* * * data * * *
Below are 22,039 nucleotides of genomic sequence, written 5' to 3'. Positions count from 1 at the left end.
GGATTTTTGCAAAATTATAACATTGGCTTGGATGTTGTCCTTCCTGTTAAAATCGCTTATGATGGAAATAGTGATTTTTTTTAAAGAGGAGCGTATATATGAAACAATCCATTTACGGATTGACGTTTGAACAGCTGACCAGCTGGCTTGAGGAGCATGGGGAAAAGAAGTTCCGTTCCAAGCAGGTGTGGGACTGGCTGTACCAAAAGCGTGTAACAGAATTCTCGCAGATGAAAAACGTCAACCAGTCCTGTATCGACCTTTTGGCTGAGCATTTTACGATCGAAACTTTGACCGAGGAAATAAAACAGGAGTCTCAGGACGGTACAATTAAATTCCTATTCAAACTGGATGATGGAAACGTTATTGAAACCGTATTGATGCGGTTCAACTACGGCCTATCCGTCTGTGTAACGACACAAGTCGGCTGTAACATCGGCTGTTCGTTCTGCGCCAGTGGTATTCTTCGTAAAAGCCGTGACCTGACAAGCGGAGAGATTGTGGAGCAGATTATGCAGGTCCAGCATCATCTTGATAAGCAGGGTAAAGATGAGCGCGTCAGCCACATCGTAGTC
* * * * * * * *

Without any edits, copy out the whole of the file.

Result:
Below are 22,039 nucleotides of genomic sequence, written 5' to 3'. Positions count from 1 at the left end.
GGATTTTTGCAAAATTATAACATTGGCTTGGATGTTGTCCTTCCTGTTAAAATCGCTTATGATGGAAATAGTGATTTTTTTTAAAGAGGAGCGTATATATGAAACAATCCATTTACGGATTGACGTTTGAACAGCTGACCAGCTGGCTTGAGGAGCATGGGGAAAAGAAGTTCCGTTCCAAGCAGGTGTGGGACTGGCTGTACCAAAAGCGTGTAACAGAATTCTCGCAGATGAAAAACGTCAACCAGTCCTGTATCGACCTTTTGGCTGAGCATTTTACGATCGAAACTTTGACCGAGGAAATAAAACAGGAGTCTCAGGACGGTACAATTAAATTCCTATTCAAACTGGATGATGGAAACGTTATTGAAACCGTATTGATGCGGTTCAACTACGGCCTATCCGTCTGTGTAACGACACAAGTCGGCTGTAACATCGGCTGTTCGTTCTGCGCCAGTGGTATTCTTCGTAAAAGCCGTGACCTGACAAGCGGAGAGATTGTGGAGCAGATTATGCAGGTCCAGCATCATCTTGATAAGCAGGGTAAAGATGAGCGCGTCAGCCACATCGTAGTC